WHAT YOUR PE­RIOD’S TRY­ING TO TELL YOU

Women's Health Australia - - HEALTH -

It’s very heavy or very light

“Hav­ing a light pe­riod is gen­er­ally not a prob­lem; the more im­por­tant thing is reg­u­lar­ity,” ex­plains Bate­son. On the other hand, ask your doc if you have a heavy flow (“if you’re chang­ing your san­i­tary pro­tec­tion every two hours, flood­ing and pass­ing blood clots ... or if your bleed­ing in­ter­feres with your qual­ity of life”) as it can cause anaemia.

It’s painful

There are lots of po­ten­tial cul­prits: a key one is en­dometrio­sis, thought to af­fect one in 10 women. If your pe­riod leaves you dou­bled over, tak­ing sick days or main­lin­ing painkillers, it’s not some­thing you have to ac­cept and put up with. “We want you to come along and seek help,” urges Bate­son. “It may just be a mat­ter of un­der­stand­ing which anal­gesics can be most help­ful in man­ag­ing your pain, but some­times more in­ves­ti­ga­tions are needed to work out the cause.”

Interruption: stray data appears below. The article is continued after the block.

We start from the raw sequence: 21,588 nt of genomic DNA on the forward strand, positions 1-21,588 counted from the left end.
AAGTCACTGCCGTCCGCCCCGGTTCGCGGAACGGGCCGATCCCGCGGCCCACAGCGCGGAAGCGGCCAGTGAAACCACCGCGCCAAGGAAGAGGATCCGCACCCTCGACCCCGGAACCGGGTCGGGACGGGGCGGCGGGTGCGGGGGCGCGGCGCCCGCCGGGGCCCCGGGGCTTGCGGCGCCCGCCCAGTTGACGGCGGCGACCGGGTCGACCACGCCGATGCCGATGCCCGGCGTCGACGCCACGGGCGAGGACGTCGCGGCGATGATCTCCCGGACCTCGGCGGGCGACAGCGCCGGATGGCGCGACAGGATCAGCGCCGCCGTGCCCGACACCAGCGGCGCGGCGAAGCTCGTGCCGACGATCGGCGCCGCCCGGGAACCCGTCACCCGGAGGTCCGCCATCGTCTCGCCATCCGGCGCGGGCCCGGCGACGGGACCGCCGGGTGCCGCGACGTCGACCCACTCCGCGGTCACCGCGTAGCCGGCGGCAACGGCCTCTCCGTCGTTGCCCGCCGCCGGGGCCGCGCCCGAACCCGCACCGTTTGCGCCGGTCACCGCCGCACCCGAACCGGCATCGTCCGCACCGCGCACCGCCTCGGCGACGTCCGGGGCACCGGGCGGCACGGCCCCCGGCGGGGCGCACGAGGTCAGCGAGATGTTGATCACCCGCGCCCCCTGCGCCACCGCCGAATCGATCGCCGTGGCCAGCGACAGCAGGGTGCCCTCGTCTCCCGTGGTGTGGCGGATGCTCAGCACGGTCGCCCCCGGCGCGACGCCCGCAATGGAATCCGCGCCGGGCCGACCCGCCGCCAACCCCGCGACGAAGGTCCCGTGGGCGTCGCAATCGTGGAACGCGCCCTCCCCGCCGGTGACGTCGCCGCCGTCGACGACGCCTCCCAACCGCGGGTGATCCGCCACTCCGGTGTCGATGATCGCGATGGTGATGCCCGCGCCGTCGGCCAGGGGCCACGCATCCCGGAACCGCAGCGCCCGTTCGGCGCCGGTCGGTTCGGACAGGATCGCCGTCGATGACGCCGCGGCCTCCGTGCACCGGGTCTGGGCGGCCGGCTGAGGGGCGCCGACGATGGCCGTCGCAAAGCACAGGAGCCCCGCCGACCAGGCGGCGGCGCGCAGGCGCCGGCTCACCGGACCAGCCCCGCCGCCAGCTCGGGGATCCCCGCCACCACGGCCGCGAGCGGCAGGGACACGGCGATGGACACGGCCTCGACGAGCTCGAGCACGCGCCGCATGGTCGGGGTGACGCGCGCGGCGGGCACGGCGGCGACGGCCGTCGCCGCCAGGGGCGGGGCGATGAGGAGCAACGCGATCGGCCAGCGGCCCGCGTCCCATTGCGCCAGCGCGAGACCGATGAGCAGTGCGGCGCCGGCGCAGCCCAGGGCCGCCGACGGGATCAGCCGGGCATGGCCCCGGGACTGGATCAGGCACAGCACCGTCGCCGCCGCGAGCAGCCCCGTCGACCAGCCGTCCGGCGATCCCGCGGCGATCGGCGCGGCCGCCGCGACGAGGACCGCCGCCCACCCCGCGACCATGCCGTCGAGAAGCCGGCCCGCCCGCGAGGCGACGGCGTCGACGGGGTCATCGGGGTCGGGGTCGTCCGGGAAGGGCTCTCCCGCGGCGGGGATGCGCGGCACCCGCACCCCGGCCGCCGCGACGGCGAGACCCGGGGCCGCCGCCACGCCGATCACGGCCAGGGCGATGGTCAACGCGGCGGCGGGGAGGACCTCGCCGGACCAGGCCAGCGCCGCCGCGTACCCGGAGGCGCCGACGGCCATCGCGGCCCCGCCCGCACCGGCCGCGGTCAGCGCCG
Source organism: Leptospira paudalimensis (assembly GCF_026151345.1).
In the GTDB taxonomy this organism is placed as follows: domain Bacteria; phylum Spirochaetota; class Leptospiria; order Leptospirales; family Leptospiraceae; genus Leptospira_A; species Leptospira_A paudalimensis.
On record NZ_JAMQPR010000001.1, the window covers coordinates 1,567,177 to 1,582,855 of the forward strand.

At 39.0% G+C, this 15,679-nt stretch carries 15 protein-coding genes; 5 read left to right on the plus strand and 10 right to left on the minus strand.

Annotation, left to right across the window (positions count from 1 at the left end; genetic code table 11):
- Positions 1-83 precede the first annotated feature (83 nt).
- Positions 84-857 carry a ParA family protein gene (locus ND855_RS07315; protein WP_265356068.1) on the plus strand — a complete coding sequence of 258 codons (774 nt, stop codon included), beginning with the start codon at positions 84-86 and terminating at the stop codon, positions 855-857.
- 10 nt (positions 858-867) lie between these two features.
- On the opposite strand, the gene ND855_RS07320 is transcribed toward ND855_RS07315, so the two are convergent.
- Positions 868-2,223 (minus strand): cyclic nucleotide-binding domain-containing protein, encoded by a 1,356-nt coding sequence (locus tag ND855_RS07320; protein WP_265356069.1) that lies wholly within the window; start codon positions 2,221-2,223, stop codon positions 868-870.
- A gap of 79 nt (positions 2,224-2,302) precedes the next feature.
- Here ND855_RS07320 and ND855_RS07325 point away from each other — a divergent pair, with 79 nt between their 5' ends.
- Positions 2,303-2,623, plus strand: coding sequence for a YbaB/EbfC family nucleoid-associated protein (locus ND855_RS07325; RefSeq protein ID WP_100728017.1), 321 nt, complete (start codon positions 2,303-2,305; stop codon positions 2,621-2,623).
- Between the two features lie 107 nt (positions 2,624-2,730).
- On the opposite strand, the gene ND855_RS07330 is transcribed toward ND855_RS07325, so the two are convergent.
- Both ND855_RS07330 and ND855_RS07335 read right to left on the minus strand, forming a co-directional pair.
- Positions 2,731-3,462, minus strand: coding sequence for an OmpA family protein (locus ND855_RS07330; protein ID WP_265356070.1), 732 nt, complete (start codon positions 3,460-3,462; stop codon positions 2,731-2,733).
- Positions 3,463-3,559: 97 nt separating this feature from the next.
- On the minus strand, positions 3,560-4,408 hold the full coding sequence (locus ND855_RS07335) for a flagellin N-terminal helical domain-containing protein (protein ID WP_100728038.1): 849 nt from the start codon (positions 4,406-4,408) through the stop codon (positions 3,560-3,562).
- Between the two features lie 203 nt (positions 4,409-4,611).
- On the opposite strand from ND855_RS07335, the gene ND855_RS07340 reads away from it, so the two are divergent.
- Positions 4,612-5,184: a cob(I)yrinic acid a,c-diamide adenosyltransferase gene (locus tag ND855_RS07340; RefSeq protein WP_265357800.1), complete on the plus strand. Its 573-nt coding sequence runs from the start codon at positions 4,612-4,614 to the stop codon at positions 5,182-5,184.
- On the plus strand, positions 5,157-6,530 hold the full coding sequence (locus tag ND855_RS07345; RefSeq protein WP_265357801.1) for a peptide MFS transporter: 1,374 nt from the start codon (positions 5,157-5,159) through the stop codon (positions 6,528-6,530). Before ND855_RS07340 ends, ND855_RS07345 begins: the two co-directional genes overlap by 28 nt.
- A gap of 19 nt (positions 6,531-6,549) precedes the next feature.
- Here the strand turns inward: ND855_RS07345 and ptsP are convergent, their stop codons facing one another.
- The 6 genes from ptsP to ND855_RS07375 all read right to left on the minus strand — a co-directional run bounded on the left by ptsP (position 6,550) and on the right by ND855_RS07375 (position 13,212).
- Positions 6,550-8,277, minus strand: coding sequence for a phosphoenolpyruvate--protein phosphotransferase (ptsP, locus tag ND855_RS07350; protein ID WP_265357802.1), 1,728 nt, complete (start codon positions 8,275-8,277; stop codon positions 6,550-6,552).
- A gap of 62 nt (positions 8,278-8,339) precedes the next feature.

It sur­prises you

If you’re bleed­ing in be­tween pe­ri­ods, es­pe­cially af­ter sex,

“that can some­times be as­so­ci­ated with a prob­lem with the cervix, or it can be an in­di­ca­tor of an STI, such as chlamy­dia or gon­or­rhoea”, says Bate­son. Book in a check-up to put your mind (and body) at ease.

It’s gone AWOL

“[Preg­nancy aside,] ex­ces­sive weight loss or ex­er­cise, stress, med­i­ca­tions, as well as some se­ri­ous med­i­cal con­di­tions can stop pe­ri­ods,” says Bate­son. An­other cause? Pre­ma­ture ovar­ian in­suf­fi­ciency (or pre­ma­ture menopause), which af­fects one in 100 women un­der the age of 40. This can hap­pen when women un­dergo can­cer treat­ments or surgery, but can also be caused by au­toim­mune and ge­netic con­di­tions. “Get­ting to know your bleed­ing pat­tern is im­por­tant, as some women may only have a pe­riod every three or four months, which can be nor­mal or could in­di­cate a con­di­tion such as poly­cys­tic ovary syn­drome,” says Bate­son. “If the reg­u­lar­ity of your pe­ri­ods changes and they stop for three or four months, then talk to your doc­tor about it.”

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